In the Journals

Higher level of education may not protect against dementia

Although prior research has shown that having a higher level of education may protect the brain against dementia, new evidence published in Neurology showed that education was not associated with onset or rate of accelerated decline in older adults who developed dementia.

These findings indicated that the contribution of education to “cognitive reserve” may be limited to its link with level of cognitive function before old age, according to researchers.

Level of education is widely used as an indicator of cognitive reserve. That higher level of education is associated with lower risk of dementia supports this idea,” Robert S. Wilson, PhD, of Rush University Medical Center, and colleagues wrote. “However, prospective studies suggest that this association is mostly attributable to the association of education with level of cognitive function rather than rate of cognitive change.”

To determine the role of education in cognitive reserve, the researchers analyzed data on older adults from two longitudinal clinical-pathologic cohort studies who had annual cognitive testing (n = 2,899) and subgroups that developed incident dementia, died and underwent neuropathologic examination.

The investigators also quantified 10 neurodegenerative and cerebrovascular pathologies from those who underwent neuropathologic exams. Participants were grouped into three education level groups: 12 years or fewer, 13 to 16 years, and 17 or more years.

Average years of education among participants was 16.3.

Although education was associated with initial level of global cognition in all participants, it was not associated with linear rate of cognitive change (estimate = –0.0004; P = .44), according to the results. These results remained after Wilson and colleagues repeated the analysis comparing the lowest education group with each of the other education groups.

In participants who developed dementia, the researchers found that the rate of global cognitive decline accelerated a mean of 1.8 years prior to diagnosis; however, education was tied to dementia onset or rate of accelerated decline.

In those who died, analysis revealed that the rate of global cognitive decline accelerated a mean of 3.4 years prior to death; however higher educational attainment was tied to earlier onset of accelerated decline and was not tied to rate of acceleration.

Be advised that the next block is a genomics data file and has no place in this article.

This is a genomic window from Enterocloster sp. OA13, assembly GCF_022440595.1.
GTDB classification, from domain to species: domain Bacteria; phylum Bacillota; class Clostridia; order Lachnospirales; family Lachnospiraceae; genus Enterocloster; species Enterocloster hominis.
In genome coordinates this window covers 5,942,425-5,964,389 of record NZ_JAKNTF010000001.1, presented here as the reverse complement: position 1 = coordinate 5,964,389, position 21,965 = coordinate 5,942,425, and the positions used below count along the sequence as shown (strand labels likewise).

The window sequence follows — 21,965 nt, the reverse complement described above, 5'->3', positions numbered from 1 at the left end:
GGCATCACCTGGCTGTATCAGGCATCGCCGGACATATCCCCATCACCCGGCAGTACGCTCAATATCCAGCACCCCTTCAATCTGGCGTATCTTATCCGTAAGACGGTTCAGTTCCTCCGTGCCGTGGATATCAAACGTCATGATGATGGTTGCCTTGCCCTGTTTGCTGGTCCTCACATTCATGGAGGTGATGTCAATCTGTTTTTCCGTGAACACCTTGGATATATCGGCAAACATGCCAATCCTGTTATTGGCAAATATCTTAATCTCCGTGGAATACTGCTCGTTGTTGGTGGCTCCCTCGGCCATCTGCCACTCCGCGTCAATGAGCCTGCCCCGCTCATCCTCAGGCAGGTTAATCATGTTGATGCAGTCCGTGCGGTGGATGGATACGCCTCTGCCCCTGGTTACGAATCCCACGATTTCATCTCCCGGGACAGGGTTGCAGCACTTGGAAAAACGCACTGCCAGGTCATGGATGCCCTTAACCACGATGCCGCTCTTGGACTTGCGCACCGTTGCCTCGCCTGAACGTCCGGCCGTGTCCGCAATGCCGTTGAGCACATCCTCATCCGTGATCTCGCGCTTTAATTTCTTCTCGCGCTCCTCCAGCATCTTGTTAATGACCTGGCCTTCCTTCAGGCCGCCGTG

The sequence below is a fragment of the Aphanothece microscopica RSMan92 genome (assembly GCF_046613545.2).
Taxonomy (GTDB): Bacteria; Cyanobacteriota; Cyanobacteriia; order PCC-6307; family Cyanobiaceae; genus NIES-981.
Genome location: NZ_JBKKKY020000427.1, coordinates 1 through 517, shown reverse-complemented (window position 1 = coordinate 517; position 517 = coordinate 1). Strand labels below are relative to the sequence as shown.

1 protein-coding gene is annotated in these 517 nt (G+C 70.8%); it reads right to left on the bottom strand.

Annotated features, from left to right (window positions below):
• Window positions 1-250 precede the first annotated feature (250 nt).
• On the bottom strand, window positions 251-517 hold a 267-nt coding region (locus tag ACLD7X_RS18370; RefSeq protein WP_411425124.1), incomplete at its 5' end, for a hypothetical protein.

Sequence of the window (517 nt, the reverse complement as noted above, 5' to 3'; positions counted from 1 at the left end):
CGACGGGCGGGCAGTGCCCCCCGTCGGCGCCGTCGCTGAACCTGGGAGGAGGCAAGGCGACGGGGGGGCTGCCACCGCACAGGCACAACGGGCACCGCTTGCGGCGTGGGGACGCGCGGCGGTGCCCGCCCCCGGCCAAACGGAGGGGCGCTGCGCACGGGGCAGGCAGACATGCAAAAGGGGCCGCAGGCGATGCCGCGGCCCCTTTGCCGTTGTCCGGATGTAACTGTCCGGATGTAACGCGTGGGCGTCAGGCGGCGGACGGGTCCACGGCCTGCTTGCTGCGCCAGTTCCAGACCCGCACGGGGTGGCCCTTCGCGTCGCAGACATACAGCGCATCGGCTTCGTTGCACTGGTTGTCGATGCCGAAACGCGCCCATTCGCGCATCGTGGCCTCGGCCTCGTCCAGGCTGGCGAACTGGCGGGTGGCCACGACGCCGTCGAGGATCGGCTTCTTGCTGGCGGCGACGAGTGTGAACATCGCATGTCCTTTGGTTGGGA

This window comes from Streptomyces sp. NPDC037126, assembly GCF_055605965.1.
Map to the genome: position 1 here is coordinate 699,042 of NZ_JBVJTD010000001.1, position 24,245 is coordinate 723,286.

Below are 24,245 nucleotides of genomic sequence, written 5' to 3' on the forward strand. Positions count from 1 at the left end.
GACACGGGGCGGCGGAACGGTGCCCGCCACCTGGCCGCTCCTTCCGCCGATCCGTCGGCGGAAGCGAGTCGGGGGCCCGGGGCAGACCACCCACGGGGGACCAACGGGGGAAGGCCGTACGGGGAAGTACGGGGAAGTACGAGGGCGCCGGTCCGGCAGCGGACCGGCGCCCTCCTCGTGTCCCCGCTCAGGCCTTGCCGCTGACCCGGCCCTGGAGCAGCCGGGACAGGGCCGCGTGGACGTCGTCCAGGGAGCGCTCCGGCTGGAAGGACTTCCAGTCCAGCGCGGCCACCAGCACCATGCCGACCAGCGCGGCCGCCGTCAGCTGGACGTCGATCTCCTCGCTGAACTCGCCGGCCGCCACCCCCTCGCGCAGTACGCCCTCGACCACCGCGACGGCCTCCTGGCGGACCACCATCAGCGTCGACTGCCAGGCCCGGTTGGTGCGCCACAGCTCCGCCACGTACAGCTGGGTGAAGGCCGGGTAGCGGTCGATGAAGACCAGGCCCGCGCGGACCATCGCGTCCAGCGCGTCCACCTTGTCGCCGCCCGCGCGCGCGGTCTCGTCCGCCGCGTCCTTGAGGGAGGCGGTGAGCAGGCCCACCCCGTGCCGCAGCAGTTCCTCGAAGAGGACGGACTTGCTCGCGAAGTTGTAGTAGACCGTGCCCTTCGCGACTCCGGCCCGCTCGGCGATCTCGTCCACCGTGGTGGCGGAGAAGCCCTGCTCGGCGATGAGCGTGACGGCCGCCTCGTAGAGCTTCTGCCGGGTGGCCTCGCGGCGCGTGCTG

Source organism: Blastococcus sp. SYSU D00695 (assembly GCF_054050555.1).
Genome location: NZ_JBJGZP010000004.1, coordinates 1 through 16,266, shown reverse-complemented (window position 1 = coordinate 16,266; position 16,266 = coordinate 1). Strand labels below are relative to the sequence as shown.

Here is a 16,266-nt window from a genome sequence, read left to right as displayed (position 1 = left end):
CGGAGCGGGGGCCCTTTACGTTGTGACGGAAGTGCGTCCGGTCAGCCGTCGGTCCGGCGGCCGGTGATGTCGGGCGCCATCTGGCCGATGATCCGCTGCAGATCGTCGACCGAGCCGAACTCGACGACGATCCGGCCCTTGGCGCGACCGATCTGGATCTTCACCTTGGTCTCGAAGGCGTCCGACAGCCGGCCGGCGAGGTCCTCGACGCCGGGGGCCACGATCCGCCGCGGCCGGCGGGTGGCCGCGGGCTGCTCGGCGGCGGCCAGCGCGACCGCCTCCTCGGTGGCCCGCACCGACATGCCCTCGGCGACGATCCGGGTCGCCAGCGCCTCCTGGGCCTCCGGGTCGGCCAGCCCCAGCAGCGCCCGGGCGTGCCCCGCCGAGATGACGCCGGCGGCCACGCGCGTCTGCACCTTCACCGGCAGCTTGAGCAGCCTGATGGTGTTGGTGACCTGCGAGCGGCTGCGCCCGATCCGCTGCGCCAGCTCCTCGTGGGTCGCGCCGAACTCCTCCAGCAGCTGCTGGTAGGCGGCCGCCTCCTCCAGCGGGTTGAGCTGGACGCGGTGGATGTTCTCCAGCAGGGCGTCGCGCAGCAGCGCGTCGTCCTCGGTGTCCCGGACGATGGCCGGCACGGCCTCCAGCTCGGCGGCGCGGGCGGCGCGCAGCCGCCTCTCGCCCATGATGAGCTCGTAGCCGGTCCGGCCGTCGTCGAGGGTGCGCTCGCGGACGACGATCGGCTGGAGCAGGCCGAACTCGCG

"The strengths of this analysis include that it was based on more participants who were observed for a longer period of time than previous analyses," Wilson said in a press release. "It's possible that the contribution of education to cognitive reserve depends on other factors, such as life experiences or biological factors, but these results did not show a relationship between a higher level of education and a slower rate of decline of thinking and memory skills or a later onset of the accelerated decline that happens as dementia starts."

In addition, education was not linked to global cognitive change not attributable to neuropathologic burden nor did education reduce the connection between higher neuropathologic burden and more rapid cognitive decline, the study revealed.

"This finding that education apparently contributes little to cognitive reserve is surprising given that education affects cognitive growth and changes in brain structure," Wilson said. "But formal education typically ends decades before old age begins, so late-life activities involving thinking and memory skills ... may also play a role in cognitive reserve and may be more important than remote experiences such as schooling." – by Savannah Demko

Disclosure: Wilson reports grant support from NIH. Please see the study for all other authors’ relevant financial disclosures.